A distinct message is arising from the purr of retail traffic this holiday, and for merchants paying close enough attention it is this: Delivery is a two-way street.
Retailers expect shoppers to return 13% of purchases during this holiday season,according to the National Retail Federation (NRF); that’s up from 8% in 2015. However, even more shoppers — particularly online shoppers — are choosing where to buy based on how easy it is to return an item, or deliver it back.
Two-thirds of shoppers review an online merchant’s return policy before making a purchase, according to research by UPS, and 15% abandon their carts when the policy is unclear.
These deserted carts represent more than unrealized sales; they also stand for the next big make-or-break feature for retailers: the return experience. From Wal-Mart to a startup by former Nordstrom executives, more merchants are finding opportunities to stand apart in the return process, by elevating it from a necessary evil to a recognized asset of the purchase experience.
Bellying Up to the Return Bar
Perhaps the most innovative concept in transforming the return experience springs from a standard-bearer in customer service: Nordstrom.
Happy Returns, co-founded by former Nordstrom executives David Sobie and Mark Geller, operates a network of “return bars” where online shoppers can bring items purchased from a variety of participating brands, including Everlane, Paul Evans, City Chic and Mizzen and Main. The service, available in partner malls and stores in 14 metro areas, is free and does not require receipts.
Sobie, Happy Returns’ CEO, said a September survey of 1,800 shoppers shows the return process is a barrier to sales, especially online. “Twenty-eight percent of shoppers say that they shop online less than they would otherwise because they don't want to deal with the hassle of returns,” he wrote in an email.
Of the same shoppers, 73% said the return experience is their least favorite part of online shopping.
What do shoppers want in a return experience? For online purchases, they want free returns, immediate refunds and no required printing, he said.
Or they prefer to make their returns in the store. Case in point: Six months after Nordstrom launched a program that allowed shoppers of its brand HauteLook to make returns at Nordstrom Rack stores, 75% of HauteLook returns took place there, Sobie said.
Wal-Mart, Apple Also Improving Return Options
Most brands that operate physical and digital showrooms, such as DSW, Best Buy and Macy’s, allow shoppers to buy online and return in store. However, operating an online-only entity whose purchases can be returned at a brick-and-mortar sister brand is different: It opens opportunities for added sales by encouraging the return traffic. Retailers can learn from this.
Here’s what a few other merchants are offering to make givebacks less daunting.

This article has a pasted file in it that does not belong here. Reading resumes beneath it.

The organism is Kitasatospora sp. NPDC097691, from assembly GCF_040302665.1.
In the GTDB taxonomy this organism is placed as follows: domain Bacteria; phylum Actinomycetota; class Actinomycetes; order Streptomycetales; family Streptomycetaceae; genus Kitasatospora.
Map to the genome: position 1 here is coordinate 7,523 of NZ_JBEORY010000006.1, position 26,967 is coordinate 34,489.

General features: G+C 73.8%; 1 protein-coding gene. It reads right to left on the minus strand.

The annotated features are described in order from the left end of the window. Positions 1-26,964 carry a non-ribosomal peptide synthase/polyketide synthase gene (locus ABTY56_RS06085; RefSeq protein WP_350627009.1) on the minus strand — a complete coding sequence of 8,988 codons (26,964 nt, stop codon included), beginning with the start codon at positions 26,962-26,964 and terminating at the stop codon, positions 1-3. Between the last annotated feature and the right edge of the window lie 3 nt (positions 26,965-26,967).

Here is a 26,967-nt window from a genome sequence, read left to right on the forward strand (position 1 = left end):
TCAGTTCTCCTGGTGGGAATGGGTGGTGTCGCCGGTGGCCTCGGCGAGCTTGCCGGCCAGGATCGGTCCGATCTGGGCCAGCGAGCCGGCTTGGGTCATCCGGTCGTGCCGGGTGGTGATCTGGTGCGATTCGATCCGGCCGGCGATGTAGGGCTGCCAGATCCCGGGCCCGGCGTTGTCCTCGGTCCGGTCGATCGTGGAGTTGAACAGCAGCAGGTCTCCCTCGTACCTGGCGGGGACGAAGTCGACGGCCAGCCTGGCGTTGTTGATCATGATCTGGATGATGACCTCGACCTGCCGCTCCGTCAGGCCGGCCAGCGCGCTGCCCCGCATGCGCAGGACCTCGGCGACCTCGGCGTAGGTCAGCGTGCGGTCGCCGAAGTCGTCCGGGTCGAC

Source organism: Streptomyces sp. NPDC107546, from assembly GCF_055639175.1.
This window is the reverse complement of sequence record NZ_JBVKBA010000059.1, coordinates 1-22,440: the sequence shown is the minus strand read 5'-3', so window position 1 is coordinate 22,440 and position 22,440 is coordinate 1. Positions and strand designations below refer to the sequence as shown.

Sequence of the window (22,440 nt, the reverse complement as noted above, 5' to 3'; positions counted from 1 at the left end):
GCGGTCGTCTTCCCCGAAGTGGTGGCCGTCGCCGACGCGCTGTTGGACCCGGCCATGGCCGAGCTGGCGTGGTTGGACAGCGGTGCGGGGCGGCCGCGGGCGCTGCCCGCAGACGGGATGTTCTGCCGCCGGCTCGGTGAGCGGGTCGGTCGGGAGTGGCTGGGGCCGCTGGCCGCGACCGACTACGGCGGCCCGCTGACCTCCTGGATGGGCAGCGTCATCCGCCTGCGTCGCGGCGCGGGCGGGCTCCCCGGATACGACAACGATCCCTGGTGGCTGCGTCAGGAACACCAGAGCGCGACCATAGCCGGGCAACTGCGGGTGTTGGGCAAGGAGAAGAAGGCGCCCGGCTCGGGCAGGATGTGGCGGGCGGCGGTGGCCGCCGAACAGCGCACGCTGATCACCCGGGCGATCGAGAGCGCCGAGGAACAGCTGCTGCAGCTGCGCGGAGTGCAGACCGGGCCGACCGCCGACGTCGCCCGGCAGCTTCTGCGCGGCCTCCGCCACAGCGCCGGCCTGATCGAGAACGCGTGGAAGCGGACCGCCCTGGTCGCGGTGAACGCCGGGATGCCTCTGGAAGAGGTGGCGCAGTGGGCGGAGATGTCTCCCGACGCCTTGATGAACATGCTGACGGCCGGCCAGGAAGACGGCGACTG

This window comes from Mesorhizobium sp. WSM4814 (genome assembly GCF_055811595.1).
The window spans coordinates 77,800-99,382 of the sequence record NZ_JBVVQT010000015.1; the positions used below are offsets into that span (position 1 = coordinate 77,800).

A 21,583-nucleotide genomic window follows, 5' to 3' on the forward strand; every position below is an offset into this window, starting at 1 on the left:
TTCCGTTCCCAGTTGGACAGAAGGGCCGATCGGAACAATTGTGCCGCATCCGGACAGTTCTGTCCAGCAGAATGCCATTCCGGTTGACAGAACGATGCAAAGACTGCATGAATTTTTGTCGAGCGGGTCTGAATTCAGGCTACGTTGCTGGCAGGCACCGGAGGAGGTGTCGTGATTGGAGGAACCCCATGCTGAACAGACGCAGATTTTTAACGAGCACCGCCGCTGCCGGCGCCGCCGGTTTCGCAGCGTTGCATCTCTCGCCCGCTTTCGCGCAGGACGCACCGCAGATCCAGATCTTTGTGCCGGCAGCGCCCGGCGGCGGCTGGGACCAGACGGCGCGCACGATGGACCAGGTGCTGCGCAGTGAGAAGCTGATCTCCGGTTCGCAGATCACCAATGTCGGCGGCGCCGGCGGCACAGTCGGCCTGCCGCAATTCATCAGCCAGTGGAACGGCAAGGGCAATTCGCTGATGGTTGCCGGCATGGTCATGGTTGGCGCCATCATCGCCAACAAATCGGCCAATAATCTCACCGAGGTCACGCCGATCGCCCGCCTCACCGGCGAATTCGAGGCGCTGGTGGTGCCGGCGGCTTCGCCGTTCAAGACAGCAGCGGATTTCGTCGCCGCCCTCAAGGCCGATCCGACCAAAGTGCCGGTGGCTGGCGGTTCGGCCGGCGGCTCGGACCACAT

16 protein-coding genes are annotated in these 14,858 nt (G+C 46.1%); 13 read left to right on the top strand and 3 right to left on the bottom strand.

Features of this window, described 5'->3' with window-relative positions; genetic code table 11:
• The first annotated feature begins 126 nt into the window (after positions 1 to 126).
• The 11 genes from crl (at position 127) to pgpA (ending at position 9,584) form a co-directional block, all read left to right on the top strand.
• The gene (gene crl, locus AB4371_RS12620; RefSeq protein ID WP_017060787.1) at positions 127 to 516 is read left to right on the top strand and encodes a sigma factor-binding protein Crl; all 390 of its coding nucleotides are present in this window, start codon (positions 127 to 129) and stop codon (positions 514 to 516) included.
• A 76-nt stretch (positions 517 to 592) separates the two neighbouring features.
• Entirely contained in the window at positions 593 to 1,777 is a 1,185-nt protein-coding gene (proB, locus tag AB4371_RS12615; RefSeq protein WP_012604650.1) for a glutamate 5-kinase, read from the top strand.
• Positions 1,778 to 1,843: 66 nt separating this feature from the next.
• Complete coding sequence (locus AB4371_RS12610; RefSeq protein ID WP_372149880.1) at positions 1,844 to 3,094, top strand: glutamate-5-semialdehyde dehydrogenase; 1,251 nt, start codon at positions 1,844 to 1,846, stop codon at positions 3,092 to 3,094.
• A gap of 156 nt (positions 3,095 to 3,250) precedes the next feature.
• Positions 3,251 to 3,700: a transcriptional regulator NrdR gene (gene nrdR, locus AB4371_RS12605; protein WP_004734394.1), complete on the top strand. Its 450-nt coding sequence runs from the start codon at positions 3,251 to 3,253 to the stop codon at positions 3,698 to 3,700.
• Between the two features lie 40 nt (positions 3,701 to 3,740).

- Return to technology:Several apps, including Slice and ReturnGuru, make the return process easier by managing receipts and sending expiration warnings. Wal-Mart, however, decided to make its own app. Its Mobile Express Returns, launched in October, enables shoppers to enter the information required for a return. They then can make a breezy transaction in designated express lanes at the store.
- Extensions: Major brands including Amazon and Apple have lengthened their return deadlines for the holidays. Amazon’s normal 30-day return period is extended to Jan. 31, 2018, for purchases made from Nov. 1 to Dec. 31. Apple extended its return policy on most products bought from Nov. 15 to Dec. 25 to Jan. 8, 2018. Typically, its items have a 14-day return window.
- Prevention: Getting the gift right means never having to say, “I don't have a receipt.” CheckedTwice.com, an online gift registry for families, offers a holiday registry that should cut down on returns before a purchase is even considered. Using Pinterest-like displays, the registries group together the wish lists and gift suggestions of all family and friends. Members must opt in or join to participate, and the service is free.
Return to Vendor, Approach Unknown?
Whether extensions and preventions soothe the pain points of returns remains to be seen. What is essential is that the policy enables the shopper to comfortably shoehorn a return into the course of a regular day. This is becoming a crucial factor for landing sales, particularly those of large-ticket items.
And if nothing else, this little fact should resonate with retailers: Shoppers who plan to make a return may also expect to do a little extra shopping. According to research by UPS, 70% of online shoppers made an additional purchase when returning an item to a store; 45% bought something extra when making a return on the retailer’s website.
Retailers are overdue in re-engineering the return policy into an integral part of a good retail experience, and those who ignore this will lose sales. A gift return could represent a shopper’s last encounter with a brand, or itcould be the first. Good merchants will let a good return experience generate returning shoppers.